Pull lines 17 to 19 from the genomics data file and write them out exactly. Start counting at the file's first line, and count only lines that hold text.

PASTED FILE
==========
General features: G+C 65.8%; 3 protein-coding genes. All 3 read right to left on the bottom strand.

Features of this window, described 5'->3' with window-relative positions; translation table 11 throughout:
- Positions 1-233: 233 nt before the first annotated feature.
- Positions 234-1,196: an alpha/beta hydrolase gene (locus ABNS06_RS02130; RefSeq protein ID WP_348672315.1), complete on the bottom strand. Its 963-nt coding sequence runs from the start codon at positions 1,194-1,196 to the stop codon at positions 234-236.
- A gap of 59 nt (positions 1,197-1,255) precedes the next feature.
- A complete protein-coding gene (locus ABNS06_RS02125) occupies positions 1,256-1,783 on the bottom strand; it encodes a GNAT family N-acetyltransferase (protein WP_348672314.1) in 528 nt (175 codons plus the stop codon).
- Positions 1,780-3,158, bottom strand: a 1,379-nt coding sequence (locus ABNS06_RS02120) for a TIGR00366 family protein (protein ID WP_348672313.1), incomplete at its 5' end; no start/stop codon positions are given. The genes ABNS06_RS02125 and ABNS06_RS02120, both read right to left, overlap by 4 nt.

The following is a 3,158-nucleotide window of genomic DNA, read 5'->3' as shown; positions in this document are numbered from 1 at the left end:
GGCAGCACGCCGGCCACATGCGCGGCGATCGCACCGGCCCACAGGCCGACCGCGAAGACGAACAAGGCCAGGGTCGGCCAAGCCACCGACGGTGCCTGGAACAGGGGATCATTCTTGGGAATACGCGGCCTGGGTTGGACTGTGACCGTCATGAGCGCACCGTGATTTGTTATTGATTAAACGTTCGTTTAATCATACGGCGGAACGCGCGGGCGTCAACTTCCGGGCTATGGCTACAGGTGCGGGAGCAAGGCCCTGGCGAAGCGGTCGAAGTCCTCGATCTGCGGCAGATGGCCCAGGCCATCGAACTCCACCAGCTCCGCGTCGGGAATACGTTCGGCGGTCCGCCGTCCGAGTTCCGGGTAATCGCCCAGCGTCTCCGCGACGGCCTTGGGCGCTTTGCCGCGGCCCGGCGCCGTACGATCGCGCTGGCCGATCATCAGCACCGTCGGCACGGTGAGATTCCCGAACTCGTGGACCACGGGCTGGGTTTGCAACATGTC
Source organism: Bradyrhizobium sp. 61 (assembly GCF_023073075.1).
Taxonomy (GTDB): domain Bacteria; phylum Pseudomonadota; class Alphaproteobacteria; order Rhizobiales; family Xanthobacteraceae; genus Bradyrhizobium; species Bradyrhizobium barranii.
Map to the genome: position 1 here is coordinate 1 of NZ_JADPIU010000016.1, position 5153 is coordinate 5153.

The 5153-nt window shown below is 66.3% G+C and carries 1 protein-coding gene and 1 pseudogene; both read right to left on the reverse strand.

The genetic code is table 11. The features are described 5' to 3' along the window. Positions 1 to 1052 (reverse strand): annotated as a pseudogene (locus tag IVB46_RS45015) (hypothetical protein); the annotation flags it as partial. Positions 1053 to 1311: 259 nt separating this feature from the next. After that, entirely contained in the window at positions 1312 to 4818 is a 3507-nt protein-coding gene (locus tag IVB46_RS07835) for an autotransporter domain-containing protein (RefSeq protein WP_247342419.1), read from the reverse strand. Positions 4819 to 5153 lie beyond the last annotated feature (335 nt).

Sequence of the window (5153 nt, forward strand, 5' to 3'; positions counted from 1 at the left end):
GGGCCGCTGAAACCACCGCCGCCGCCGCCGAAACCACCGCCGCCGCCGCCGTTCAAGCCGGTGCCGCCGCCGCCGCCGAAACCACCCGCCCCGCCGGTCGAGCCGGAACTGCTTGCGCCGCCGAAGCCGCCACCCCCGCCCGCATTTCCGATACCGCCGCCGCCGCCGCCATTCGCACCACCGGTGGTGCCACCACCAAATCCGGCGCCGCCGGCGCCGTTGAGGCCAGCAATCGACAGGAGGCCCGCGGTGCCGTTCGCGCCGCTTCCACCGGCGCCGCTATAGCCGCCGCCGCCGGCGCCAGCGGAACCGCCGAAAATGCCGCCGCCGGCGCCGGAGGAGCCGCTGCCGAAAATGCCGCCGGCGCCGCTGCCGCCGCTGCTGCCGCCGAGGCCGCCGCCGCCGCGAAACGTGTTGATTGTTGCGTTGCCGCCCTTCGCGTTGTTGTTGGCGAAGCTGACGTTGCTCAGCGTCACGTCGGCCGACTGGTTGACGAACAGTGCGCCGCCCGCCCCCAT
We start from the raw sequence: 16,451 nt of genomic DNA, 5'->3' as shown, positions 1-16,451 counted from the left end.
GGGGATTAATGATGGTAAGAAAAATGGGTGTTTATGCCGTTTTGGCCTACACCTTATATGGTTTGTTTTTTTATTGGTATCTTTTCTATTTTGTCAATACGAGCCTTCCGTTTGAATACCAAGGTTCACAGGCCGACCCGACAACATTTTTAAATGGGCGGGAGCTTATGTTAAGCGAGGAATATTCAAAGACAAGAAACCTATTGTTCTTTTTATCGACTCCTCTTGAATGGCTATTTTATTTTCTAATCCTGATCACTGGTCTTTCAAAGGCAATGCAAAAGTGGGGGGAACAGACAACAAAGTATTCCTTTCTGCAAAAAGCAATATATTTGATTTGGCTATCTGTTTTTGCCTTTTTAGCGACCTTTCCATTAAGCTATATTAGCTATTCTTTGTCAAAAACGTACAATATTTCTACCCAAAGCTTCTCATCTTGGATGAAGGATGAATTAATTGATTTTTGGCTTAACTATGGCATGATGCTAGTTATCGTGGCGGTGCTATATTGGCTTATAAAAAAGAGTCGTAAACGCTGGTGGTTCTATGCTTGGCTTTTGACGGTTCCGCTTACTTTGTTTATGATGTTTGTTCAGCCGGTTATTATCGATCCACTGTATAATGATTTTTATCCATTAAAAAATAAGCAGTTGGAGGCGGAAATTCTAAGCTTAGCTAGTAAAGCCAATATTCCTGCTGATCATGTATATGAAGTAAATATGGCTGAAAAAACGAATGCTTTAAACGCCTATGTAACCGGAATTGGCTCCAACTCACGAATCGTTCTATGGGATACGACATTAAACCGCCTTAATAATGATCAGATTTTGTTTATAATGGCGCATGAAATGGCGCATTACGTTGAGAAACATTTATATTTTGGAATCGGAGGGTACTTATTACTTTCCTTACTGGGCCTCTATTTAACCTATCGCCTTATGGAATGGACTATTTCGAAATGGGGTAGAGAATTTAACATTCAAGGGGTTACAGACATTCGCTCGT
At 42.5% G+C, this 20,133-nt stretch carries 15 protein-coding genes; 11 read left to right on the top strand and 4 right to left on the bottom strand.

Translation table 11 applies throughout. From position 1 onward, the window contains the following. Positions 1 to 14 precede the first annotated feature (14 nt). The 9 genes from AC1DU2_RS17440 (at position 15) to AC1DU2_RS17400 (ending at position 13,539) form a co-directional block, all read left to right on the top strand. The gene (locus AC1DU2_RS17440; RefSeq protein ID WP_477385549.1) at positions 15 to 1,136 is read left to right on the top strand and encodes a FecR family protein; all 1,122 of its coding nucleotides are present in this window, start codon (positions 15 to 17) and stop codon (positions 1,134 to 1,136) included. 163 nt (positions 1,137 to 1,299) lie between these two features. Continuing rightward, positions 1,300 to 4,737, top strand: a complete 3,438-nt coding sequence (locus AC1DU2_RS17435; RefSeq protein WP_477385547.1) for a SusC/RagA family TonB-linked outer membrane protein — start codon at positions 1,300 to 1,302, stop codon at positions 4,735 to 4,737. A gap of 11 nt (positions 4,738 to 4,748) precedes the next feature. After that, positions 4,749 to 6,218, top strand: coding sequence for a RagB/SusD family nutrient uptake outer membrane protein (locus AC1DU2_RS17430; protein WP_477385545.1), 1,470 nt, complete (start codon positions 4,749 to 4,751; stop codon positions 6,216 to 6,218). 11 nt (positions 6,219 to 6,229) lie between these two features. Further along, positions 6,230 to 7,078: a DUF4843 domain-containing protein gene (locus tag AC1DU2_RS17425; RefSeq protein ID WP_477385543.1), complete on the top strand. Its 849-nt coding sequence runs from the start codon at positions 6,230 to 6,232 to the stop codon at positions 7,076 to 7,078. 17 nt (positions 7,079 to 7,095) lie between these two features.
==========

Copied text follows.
We start from the raw sequence: 16,451 nt of genomic DNA, 5'->3' as shown, positions 1-16,451 counted from the left end.
GGGGATTAATGATGGTAAGAAAAATGGGTGTTTATGCCGTTTTGGCCTACACCTTATATGGTTTGTTTTTTTATTGGTATCTTTTCTATTTTGTCAATACGAGCCTTCCGTTTGAATACCAAGGTTCACAGGCCGACCCGACAACATTTTTAAATGGGCGGGAGCTTATGTTAAGCGAGGAATATTCAAAGACAAGAAACCTATTGTTCTTTTTATCGACTCCTCTTGAATGGCTATTTTATTTTCTAATCCTGATCACTGGTCTTTCAAAGGCAATGCAAAAGTGGGGGGAACAGACAACAAAGTATTCCTTTCTGCAAAAAGCAATATATTTGATTTGGCTATCTGTTTTTGCCTTTTTAGCGACCTTTCCATTAAGCTATATTAGCTATTCTTTGTCAAAAACGTACAATATTTCTACCCAAAGCTTCTCATCTTGGATGAAGGATGAATTAATTGATTTTTGGCTTAACTATGGCATGATGCTAGTTATCGTGGCGGTGCTATATTGGCTTATAAAAAAGAGTCGTAAACGCTGGTGGTTCTATGCTTGGCTTTTGACGGTTCCGCTTACTTTGTTTATGATGTTTGTTCAGCCGGTTATTATCGATCCACTGTATAATGATTTTTATCCATTAAAAAATAAGCAGTTGGAGGCGGAAATTCTAAGCTTAGCTAGTAAAGCCAATATTCCTGCTGATCATGTATATGAAGTAAATATGGCTGAAAAAACGAATGCTTTAAACGCCTATGTAACCGGAATTGGCTCCAACTCACGAATCGTTCTATGGGATACGACATTAAACCGCCTTAATAATGATCAGATTTTGTTTATAATGGCGCATGAAATGGCGCATTACGTTGAGAAACATTTATATTTTGGAATCGGAGGGTACTTATTACTTTCCTTACTGGGCCTCTATTTAACCTATCGCCTTATGGAATGGACTATTTCGAAATGGGGTAGAGAATTTAACATTCAAGGGGTTACAGACATTCGCTCGT
At 42.5% G+C, this 20,133-nt stretch carries 15 protein-coding genes; 11 read left to right on the top strand and 4 right to left on the bottom strand.